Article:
Factors Calling for Extra Care in Interpreting the Bible

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Hermeneutics
Lesson I:
The Need to Interpret
Factors
Calling for
Extra Care in
Interpreting
the Bible
1. It is God’s Word, so interpreting it has eternal
ramifications.
2. It is an old book, so the different thought patterns,
historical circumstances, cultural habits, and life
experiences of the human authors can complicate the
interpretive task.
3. The Bible was written in a different language, so most
laymen will be one step removed from the source
material.
4. Some parts of the Bible are admittedly more difficult to
understand than other parts. Much of the prophetic,
apocalyptic, and poetic literature is filled with strange
symbolism.
5. The KJV: as useful as it once was and as beautiful as is
much of its translation, its archaic language has confused
the modern reader and convinced us the interpretative
task is best left to the experts.
Our task is
twofold:
1. We want to learn the general
rules of interpretation so as to
discover what the text meant to
those when it was written so as
to make proper application
today, and...
2. learn the special rules of
interpretation that are needed to
understand each specific type of
literature in Scripture.
Hermeneutics comes from a Greek word that means to
“explain” or “interpret.” Possibly this word has a
connection to Hermes, the Greek god serving as
spokesman for the gods, delivering divine
messages to man.
Hermeneutics = “The practice or discipline of
interpretation based on proper rules and procedures.”
Exegesis = “The careful, systematic study of the Scriptures
to discover the original, intended meaning.”
Hermeneutics is the broader of the two terms,
establishing the rules for exegesis.
Some Questions to Ask
Questions of Context:
- historical context
(Who? What? When?
Where? Why?
- literary context
-The meaning of words in
relation to sentences,
sentences to paragraphs,
paragraphs to books, etc.
Questions of Content:
The meaning of words and
grammatical relationships.
Historical Context:
Who Is writing?
Why is he writing?
To whom is he writing?
What are the historical events
surrounding this piece of
literature?
When was it written?
Some of this can be easily
gleaned from the text:
Ruth 1:1, Is 6:1, Jer 1:1-3,
Lk. 1:1ff, Gal. 1:6, Jude 1-2
Sometimes however, we
must go to the experts:
In Ruth, what was the relationship
between the Jews and Moabites?
What were the Messianic expectations
in Israel when John the Baptist began
his ministry?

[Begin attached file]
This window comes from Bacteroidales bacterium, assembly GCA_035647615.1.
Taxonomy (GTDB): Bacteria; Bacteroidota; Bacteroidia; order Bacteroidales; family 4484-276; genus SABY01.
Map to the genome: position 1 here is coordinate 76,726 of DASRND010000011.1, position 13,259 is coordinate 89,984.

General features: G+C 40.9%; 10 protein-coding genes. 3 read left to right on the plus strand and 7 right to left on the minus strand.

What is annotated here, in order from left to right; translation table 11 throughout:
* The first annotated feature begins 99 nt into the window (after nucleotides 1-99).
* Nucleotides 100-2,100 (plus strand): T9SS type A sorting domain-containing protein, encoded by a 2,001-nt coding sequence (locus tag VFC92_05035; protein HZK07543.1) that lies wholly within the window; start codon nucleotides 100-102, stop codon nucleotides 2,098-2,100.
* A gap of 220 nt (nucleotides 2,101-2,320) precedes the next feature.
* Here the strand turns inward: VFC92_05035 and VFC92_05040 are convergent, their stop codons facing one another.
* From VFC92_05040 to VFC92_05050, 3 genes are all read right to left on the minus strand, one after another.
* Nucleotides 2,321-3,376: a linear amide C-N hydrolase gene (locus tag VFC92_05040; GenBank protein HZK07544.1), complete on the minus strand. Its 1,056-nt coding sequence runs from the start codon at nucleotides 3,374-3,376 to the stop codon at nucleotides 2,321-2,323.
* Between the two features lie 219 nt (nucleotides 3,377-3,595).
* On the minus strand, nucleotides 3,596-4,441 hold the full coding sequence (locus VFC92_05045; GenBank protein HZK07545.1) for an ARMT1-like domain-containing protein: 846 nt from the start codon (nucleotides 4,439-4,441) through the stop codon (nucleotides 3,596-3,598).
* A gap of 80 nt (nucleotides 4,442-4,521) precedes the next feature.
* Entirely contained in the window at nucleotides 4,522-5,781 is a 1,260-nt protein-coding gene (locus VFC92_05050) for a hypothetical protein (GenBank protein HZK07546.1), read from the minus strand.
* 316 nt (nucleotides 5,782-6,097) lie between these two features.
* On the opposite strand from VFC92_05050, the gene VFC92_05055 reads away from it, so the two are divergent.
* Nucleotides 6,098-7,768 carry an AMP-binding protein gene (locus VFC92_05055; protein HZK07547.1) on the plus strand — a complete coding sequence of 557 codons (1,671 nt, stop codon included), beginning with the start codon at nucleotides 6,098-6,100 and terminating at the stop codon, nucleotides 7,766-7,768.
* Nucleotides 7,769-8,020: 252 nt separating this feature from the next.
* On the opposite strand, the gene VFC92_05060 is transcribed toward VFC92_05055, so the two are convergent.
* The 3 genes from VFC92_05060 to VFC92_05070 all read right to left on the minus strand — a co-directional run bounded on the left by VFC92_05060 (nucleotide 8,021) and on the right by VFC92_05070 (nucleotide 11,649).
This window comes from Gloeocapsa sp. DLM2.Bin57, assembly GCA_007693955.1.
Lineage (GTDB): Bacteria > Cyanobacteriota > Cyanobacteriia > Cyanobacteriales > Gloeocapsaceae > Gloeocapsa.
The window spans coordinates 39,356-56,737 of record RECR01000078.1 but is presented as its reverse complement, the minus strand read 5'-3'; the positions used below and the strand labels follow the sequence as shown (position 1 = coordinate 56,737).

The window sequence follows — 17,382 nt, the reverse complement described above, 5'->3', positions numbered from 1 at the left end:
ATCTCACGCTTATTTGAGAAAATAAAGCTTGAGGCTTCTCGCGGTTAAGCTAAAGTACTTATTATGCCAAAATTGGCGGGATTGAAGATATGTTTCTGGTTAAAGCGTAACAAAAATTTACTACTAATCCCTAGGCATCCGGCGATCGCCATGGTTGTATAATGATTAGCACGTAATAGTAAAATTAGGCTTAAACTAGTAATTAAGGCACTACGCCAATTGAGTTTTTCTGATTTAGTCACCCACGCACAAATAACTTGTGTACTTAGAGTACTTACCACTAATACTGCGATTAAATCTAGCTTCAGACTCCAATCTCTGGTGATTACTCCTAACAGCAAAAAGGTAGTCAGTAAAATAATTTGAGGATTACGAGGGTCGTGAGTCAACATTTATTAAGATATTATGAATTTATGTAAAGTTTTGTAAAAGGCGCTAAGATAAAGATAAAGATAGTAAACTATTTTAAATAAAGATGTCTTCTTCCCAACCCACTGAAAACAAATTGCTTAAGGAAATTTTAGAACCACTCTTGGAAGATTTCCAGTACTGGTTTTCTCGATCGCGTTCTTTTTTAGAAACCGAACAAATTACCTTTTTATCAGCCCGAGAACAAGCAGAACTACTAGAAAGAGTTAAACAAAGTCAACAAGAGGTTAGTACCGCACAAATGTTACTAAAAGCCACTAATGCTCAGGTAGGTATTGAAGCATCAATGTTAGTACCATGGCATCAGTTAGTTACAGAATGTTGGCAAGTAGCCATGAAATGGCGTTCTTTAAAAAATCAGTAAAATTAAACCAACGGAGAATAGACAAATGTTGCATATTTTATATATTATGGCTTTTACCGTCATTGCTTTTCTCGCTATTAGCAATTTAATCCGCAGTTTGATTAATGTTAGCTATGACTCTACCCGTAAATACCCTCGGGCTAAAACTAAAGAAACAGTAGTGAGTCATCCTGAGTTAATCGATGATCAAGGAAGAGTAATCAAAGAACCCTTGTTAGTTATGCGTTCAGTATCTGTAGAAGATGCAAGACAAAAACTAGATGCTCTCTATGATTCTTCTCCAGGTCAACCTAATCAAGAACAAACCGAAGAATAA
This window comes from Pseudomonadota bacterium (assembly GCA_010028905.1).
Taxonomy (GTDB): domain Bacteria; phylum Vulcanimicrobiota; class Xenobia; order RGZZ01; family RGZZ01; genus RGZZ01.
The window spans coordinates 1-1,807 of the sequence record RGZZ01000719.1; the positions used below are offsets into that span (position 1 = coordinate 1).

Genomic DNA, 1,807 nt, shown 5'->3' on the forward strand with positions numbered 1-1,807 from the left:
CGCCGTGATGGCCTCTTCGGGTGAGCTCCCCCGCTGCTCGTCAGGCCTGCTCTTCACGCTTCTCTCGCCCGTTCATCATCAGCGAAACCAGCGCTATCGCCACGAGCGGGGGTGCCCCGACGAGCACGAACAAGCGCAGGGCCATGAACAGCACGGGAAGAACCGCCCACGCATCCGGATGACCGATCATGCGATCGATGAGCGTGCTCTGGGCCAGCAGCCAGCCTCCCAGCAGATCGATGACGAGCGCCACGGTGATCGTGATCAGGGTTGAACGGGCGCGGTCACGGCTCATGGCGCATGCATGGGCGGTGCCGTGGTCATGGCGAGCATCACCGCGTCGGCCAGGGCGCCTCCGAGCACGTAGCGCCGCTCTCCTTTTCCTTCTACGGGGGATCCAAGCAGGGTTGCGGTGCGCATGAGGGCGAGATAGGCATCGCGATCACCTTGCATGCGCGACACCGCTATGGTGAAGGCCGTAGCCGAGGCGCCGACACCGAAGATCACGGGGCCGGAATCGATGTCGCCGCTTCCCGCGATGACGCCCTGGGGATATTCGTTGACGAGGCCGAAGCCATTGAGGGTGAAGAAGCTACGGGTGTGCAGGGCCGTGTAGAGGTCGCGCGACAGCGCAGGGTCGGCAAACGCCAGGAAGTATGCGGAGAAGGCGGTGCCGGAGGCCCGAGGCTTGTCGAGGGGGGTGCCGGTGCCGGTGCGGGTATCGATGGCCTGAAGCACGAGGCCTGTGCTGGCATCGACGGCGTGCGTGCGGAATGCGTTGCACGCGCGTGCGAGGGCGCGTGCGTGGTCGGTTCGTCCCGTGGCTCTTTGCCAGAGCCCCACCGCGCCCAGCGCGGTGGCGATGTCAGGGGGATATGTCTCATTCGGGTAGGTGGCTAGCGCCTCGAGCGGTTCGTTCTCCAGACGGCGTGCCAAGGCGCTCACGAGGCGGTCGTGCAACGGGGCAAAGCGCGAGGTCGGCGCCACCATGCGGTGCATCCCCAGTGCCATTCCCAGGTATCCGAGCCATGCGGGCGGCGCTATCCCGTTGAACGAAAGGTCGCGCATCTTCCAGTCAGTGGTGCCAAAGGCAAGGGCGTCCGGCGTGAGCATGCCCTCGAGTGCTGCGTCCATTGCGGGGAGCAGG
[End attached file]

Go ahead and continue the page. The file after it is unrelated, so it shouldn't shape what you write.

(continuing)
What was the city of Corinth like which
would give clues to the problems in the
Corinthian church?
Ezekiel 1:1-3, Matt. 23:5, Jonah 3:3,
Rev. 2:6, I Cor. 11:3-5
Literary Context
Literary context means words have
meanings only as they are found in
sentences, and sentences find meaning
as they relate to surrounding sentences
and paragraphs.
Here we ask, “So what? What’s the
point? What does the author mean by
this?”
This is the point of exegesis: to discover
what the author meant, we must try to
follow his train of thought.
Questions of Content
The question of content is more
specific than literary context,
though there is overlap. Questions
of content refers to the meaning of
words and grammatical
relationships.
For example: John 3:16
What is “so;” extent, or manner?
What is “the world?”
What is “only begotten?”
What is “perish?”
Some Rules of
Thumb
1. The only valid interpretation is the one the author intended
for the reader to make. There is only one meaning to a text
(with some rare exceptions). We do not start with “what the
text means to me,” but with the what the author intended to
convey. Applications may vary, but meaning is firm.
2. Look for connecting phrases such as “thus,” “therefore,” “so
then,” “for,” etc. This will give guidance in the author’s flow of
thought.
3. Ignore chapter and verse divisions (eg. I Cor. 11:1, Phil 4:1)
4. Note changes in person and vocabulary (Ps. 91 - vs. 1-2, “I;”
vs. 3-13, “you;” vs. 14-16, God speaks).
5. Note recurring words and phrases in paragraphs, books, etc.
6. Look for the big picture (Lk. 1:1-2, Acts 1:1-2, Gal. 1:6)
7. Different forms of literature (parables, law, history, etc.) have
differing rules of interpretation. Regardless of the literary form,
however, remember the author was attempting to convey
meaning.
8. Try to avoid bringing your own cultural and ecclesiastical
traditions to the text (I Cor. 13:10, II Peter 1:19-20, I Tim. 5:23).
9. Be aware that at times applications may be culturally relevant,
though the principle is universal (foot washing, the “holy kiss”).

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